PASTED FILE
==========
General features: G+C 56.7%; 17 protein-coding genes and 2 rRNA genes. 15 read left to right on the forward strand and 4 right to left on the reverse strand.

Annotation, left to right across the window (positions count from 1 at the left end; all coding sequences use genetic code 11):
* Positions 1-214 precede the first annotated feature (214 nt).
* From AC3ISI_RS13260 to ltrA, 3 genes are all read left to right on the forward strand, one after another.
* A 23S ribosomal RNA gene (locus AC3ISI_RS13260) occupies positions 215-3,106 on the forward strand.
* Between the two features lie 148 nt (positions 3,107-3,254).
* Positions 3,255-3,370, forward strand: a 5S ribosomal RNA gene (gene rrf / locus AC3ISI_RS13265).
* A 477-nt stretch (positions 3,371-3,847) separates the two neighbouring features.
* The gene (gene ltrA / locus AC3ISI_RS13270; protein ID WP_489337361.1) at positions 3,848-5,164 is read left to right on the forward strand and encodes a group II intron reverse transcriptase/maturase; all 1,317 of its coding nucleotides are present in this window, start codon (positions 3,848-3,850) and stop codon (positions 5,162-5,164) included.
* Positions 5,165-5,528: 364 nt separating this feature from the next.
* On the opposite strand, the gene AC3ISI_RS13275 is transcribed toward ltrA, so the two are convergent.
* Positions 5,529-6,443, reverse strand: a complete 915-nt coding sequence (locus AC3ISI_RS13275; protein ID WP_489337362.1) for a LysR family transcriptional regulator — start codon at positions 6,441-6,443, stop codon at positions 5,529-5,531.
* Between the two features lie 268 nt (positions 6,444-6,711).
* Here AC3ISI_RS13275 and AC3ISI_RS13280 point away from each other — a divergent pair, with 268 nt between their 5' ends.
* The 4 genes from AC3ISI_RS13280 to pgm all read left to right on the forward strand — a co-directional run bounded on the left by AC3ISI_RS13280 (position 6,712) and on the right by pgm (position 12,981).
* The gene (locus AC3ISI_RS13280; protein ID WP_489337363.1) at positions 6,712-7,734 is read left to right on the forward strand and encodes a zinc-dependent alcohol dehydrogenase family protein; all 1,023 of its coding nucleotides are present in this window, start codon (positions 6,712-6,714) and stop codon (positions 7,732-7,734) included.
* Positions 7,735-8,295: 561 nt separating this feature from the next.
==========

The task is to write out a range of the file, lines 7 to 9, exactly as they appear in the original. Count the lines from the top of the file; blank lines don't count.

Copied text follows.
* Positions 3,255-3,370, forward strand: a 5S ribosomal RNA gene (gene rrf / locus AC3ISI_RS13265).
* A 477-nt stretch (positions 3,371-3,847) separates the two neighbouring features.
* The gene (gene ltrA / locus AC3ISI_RS13270; protein ID WP_489337361.1) at positions 3,848-5,164 is read left to right on the forward strand and encodes a group II intron reverse transcriptase/maturase; all 1,317 of its coding nucleotides are present in this window, start codon (positions 3,848-3,850) and stop codon (positions 5,162-5,164) included.